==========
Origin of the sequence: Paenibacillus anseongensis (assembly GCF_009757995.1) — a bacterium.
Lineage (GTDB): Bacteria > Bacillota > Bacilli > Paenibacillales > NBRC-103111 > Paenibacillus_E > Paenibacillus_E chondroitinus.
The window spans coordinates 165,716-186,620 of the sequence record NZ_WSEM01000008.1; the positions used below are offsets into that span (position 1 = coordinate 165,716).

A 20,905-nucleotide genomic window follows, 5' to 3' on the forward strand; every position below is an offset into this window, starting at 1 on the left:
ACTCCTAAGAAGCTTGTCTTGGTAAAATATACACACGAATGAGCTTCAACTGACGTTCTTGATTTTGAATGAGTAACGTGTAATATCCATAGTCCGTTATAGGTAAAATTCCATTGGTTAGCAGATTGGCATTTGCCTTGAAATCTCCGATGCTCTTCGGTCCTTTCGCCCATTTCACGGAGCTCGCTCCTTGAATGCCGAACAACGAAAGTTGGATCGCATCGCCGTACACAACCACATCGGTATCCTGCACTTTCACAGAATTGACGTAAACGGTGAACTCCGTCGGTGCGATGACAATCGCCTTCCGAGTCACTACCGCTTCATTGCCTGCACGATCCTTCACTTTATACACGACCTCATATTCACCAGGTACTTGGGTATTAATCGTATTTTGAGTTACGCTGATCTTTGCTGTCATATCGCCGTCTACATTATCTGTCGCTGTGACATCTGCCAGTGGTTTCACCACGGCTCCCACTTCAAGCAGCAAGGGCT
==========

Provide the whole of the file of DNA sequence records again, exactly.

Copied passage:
Origin of the sequence: Paenibacillus anseongensis (assembly GCF_009757995.1) — a bacterium.
Lineage (GTDB): Bacteria > Bacillota > Bacilli > Paenibacillales > NBRC-103111 > Paenibacillus_E > Paenibacillus_E chondroitinus.
The window spans coordinates 165,716-186,620 of the sequence record NZ_WSEM01000008.1; the positions used below are offsets into that span (position 1 = coordinate 165,716).

A 20,905-nucleotide genomic window follows, 5' to 3' on the forward strand; every position below is an offset into this window, starting at 1 on the left:
ACTCCTAAGAAGCTTGTCTTGGTAAAATATACACACGAATGAGCTTCAACTGACGTTCTTGATTTTGAATGAGTAACGTGTAATATCCATAGTCCGTTATAGGTAAAATTCCATTGGTTAGCAGATTGGCATTTGCCTTGAAATCTCCGATGCTCTTCGGTCCTTTCGCCCATTTCACGGAGCTCGCTCCTTGAATGCCGAACAACGAAAGTTGGATCGCATCGCCGTACACAACCACATCGGTATCCTGCACTTTCACAGAATTGACGTAAACGGTGAACTCCGTCGGTGCGATGACAATCGCCTTCCGAGTCACTACCGCTTCATTGCCTGCACGATCCTTCACTTTATACACGACCTCATATTCACCAGGTACTTGGGTATTAATCGTATTTTGAGTTACGCTGATCTTTGCTGTCATATCGCCGTCTACATTATCTGTCGCTGTGACATCTGCCAGTGGTTTCACCACGGCTCCCACTTCAAGCAGCAAGGGCT